Filed under: Corn, Fall, Farm, frost, harvest, Minnesota, Soybeans | Tags: Corn, farm, harvest, Minnesota, Soybeans, weather
The frost of last week Saturday changed the picture in our farm fields here in southwestern Minnesota. Soybeans that had some green or yellow leaves lost them all in a few days, so Monday we turned our attention to the soybean harvest.
The weather has not been good for an even drying of our fields so our soybeans had been looking a bit splotchy. Areas of dry soybeans were mixed in with beans that still had green leaves on them. The average of the fields was for low moisture soybeans, but averages are not what you are looking for in seed stock. To the seed buyer, looks as well as genetics are important, thus no soybeans that are destined for the seed market can be harvested until the whole field is mature, so we waited.
By Monday all of the soybeans looked ready so we made the switch. Yes, our soybeans were dry, most were about 10% moisture when we want to see a 15% moisture. The yield was very good for the small amount of rain we had, not excellent, but good enough. The dust was flying and we spent many hours a day getting our beans either in to town, or into the bin while we could. Now our bean harvest is over and we are back in corn.
It seems that news of the close to normal soybean harvest has reached the Chicago Mercantile Exchange where the prices are set for our crops. The soybean price has been tumbling. I did sell some of our soybeans, but ever the optimist, I have quite a few left to sell. Harvest is not the normal time to sell your crop. Everyone knows you have a crop to sell, and they all hope you will take less money for it eventually. We’ll see if we can get a price bump later.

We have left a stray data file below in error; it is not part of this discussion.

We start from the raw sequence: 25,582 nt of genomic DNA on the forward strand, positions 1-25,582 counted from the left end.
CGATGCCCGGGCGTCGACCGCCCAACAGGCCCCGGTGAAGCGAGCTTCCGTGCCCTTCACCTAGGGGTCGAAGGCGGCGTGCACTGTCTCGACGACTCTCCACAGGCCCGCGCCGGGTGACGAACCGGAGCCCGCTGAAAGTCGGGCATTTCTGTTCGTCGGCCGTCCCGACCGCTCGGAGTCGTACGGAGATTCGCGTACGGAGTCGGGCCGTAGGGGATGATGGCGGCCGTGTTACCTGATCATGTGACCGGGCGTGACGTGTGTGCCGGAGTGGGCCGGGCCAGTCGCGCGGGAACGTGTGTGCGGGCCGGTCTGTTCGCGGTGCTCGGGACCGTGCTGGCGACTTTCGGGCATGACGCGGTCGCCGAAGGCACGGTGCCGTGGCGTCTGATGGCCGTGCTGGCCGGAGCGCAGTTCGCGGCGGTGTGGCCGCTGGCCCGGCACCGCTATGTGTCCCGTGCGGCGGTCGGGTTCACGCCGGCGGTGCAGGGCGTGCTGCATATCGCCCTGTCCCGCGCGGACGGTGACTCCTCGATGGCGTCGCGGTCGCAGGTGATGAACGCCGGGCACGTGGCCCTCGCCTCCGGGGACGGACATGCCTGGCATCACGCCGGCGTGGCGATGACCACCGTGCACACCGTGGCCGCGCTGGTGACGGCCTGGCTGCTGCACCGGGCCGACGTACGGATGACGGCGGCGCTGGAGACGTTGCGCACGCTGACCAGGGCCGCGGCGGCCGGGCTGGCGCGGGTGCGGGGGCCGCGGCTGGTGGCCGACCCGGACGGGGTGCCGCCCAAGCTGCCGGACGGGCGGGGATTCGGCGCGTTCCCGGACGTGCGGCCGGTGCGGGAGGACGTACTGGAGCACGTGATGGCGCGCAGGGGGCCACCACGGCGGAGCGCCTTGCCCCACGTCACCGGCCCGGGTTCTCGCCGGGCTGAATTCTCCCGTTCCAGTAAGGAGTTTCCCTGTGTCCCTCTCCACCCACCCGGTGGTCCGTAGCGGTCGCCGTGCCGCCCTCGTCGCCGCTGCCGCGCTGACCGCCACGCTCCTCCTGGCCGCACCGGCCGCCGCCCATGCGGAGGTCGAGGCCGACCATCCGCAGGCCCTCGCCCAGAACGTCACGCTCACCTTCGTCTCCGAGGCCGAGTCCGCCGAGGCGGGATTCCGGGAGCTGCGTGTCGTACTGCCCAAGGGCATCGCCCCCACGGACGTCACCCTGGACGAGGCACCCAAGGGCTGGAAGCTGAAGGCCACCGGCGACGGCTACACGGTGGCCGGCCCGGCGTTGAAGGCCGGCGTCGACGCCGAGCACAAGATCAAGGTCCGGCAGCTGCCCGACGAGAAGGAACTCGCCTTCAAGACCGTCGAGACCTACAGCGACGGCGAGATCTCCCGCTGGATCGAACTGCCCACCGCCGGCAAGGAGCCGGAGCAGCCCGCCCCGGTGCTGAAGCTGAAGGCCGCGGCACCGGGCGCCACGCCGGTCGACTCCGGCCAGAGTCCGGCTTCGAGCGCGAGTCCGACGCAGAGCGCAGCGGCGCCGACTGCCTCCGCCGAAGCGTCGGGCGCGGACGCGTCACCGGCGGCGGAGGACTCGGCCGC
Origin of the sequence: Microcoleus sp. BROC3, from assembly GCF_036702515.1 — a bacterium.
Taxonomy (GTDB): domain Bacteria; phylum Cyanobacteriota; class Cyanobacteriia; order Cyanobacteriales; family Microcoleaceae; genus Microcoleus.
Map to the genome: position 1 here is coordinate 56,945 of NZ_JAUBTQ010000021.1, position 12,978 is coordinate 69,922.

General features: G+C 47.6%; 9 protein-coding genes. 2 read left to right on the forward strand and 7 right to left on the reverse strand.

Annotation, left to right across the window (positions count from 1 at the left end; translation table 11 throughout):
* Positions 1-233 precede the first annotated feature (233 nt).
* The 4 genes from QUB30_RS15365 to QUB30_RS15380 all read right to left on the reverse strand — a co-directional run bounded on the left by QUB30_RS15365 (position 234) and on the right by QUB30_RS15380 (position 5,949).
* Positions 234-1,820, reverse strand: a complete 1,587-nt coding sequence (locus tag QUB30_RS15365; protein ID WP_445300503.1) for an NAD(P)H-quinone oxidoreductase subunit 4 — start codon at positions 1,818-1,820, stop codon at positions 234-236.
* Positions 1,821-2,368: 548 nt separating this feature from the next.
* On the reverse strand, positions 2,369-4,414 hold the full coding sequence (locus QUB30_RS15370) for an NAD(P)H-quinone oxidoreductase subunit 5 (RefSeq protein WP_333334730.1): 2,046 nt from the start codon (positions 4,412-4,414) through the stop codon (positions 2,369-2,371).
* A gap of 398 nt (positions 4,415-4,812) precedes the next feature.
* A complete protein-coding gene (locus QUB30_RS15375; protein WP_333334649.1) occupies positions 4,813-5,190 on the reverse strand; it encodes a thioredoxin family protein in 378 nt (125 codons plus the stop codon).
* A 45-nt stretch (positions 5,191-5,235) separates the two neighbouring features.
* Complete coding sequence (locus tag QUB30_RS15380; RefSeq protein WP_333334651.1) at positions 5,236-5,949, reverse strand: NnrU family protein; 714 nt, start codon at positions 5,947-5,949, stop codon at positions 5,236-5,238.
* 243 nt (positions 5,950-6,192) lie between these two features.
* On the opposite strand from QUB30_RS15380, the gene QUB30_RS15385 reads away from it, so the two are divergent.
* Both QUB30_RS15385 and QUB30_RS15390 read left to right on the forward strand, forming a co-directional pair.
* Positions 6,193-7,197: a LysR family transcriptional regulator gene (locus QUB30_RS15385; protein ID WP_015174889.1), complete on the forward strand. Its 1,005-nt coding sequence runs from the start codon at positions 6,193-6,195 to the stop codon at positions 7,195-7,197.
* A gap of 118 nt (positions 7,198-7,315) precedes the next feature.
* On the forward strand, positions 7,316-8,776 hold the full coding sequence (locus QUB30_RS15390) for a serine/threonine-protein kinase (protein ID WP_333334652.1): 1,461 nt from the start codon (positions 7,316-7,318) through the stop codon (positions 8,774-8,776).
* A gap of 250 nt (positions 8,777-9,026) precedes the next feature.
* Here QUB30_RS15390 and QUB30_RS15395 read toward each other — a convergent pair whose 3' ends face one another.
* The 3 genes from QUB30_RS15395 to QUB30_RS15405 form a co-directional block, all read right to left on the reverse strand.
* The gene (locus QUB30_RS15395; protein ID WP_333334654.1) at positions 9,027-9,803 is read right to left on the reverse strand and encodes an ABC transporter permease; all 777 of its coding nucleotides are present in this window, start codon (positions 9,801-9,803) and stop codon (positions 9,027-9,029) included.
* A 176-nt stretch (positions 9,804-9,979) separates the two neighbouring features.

This is so different than the doom and gloom that the drought brought on. It is a testament to the varieties of crops we buy now. I’m sure we would not have had as much to harvest with so little water only a few years ago. My combine monitor showed a high yield in the upper 60 bushels per acre several times, but the fields were only averaging from the upper 30′s to the lower 40′s. What a year!
So it is back to corn. What a difference a week can make. Moisture in the corn has dropped from 18% to 12%. I don’t mind the 18% moisture, I can get the water out of the corn by blowing air into the bin, but 12% is a bit low. It means we are selling less water within the corn kernels than we would like. Oh well, we’ll live with it. Now back to harvest.
Filed under: family, Farm, frost, garden, planting, spring, Trees, weather | Tags: children, Easter, farm, garden, leaf lettuce, plant potatoes, Planting, potato, potatoes, spring
Well, I’ve done it, I finally started planting my garden. Usually you are fairly safe to start planting the more hardy plants by Easter. Many a person sets Good Friday as the day to plant potatoes. With this years good weather I could have had a lot more planted, but stayed away as long as I could. The exception, some potatoes.
About a month ago I looked at the sprouting left overs from last years garden and decided to try something crazy. I dug out these old pots and put those sprouted potatoes in. The plan is to keep adding soil as they grow. I’m hoping for some early potatoes. I figured I could move the pots inside when cold weather threatened and not have to worry, so far, no worry.
I had purchased some new asperges plants and some seed potatoes and decided to put them into the ground. My garden had been getting hard, so last fall I went through it with a deep tillage disk that I use in the fields. Now this spring I can tell that it helped. I took the tiller through the garden to get the early sprouting weeds, dug out some quack grass and dandelions and got planting. While I was at it I planted radishes, carrots, leaf lettuce, spinach and peas. These are all plants that can take being a little cold.